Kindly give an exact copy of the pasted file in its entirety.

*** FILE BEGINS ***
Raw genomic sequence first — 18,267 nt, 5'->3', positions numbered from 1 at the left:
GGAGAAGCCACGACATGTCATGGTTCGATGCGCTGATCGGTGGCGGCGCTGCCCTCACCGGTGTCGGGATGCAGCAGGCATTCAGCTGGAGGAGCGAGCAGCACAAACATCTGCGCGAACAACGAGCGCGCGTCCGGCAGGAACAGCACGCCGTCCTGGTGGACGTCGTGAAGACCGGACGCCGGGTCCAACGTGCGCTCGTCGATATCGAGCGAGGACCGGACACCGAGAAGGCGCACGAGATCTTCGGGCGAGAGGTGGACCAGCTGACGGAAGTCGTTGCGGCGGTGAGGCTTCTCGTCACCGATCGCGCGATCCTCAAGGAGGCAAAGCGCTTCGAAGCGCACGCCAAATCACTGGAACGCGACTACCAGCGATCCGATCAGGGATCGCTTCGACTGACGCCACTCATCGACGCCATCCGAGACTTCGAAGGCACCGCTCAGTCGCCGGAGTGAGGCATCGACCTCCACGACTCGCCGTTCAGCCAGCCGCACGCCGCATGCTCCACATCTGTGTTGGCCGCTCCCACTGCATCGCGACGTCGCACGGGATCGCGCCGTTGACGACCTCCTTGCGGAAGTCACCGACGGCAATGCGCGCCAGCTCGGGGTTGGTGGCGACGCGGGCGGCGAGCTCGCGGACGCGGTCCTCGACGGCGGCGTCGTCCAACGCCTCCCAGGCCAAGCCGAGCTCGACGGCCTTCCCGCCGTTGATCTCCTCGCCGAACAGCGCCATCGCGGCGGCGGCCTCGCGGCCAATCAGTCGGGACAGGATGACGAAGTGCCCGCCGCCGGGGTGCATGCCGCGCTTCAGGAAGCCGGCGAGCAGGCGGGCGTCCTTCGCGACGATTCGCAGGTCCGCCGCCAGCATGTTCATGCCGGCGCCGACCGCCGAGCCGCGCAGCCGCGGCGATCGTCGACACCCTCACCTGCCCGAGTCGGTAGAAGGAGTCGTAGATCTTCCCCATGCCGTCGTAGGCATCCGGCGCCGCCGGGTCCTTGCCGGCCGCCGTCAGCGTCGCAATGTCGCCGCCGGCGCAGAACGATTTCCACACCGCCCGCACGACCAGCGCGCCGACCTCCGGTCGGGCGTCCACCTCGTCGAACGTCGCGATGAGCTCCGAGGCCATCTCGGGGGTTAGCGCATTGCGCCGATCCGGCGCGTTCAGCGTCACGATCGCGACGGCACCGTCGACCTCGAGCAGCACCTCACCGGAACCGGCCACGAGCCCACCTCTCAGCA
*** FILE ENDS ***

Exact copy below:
Raw genomic sequence first — 18,267 nt, 5'->3', positions numbered from 1 at the left:
GGAGAAGCCACGACATGTCATGGTTCGATGCGCTGATCGGTGGCGGCGCTGCCCTCACCGGTGTCGGGATGCAGCAGGCATTCAGCTGGAGGAGCGAGCAGCACAAACATCTGCGCGAACAACGAGCGCGCGTCCGGCAGGAACAGCACGCCGTCCTGGTGGACGTCGTGAAGACCGGACGCCGGGTCCAACGTGCGCTCGTCGATATCGAGCGAGGACCGGACACCGAGAAGGCGCACGAGATCTTCGGGCGAGAGGTGGACCAGCTGACGGAAGTCGTTGCGGCGGTGAGGCTTCTCGTCACCGATCGCGCGATCCTCAAGGAGGCAAAGCGCTTCGAAGCGCACGCCAAATCACTGGAACGCGACTACCAGCGATCCGATCAGGGATCGCTTCGACTGACGCCACTCATCGACGCCATCCGAGACTTCGAAGGCACCGCTCAGTCGCCGGAGTGAGGCATCGACCTCCACGACTCGCCGTTCAGCCAGCCGCACGCCGCATGCTCCACATCTGTGTTGGCCGCTCCCACTGCATCGCGACGTCGCACGGGATCGCGCCGTTGACGACCTCCTTGCGGAAGTCACCGACGGCAATGCGCGCCAGCTCGGGGTTGGTGGCGACGCGGGCGGCGAGCTCGCGGACGCGGTCCTCGACGGCGGCGTCGTCCAACGCCTCCCAGGCCAAGCCGAGCTCGACGGCCTTCCCGCCGTTGATCTCCTCGCCGAACAGCGCCATCGCGGCGGCGGCCTCGCGGCCAATCAGTCGGGACAGGATGACGAAGTGCCCGCCGCCGGGGTGCATGCCGCGCTTCAGGAAGCCGGCGAGCAGGCGGGCGTCCTTCGCGACGATTCGCAGGTCCGCCGCCAGCATGTTCATGCCGGCGCCGACCGCCGAGCCGCGCAGCCGCGGCGATCGTCGACACCCTCACCTGCCCGAGTCGGTAGAAGGAGTCGTAGATCTTCCCCATGCCGTCGTAGGCATCCGGCGCCGCCGGGTCCTTGCCGGCCGCCGTCAGCGTCGCAATGTCGCCGCCGGCGCAGAACGATTTCCACACCGCCCGCACGACCAGCGCGCCGACCTCCGGTCGGGCGTCCACCTCGTCGAACGTCGCGATGAGCTCCGAGGCCATCTCGGGGGTTAGCGCATTGCGCCGATCCGGCGCGTTCAGCGTCACGATCGCGACGGCACCGTCGACCTCGAGCAGCACCTCACCGGAACCGGCCACGAGCCCACCTCTCAGCA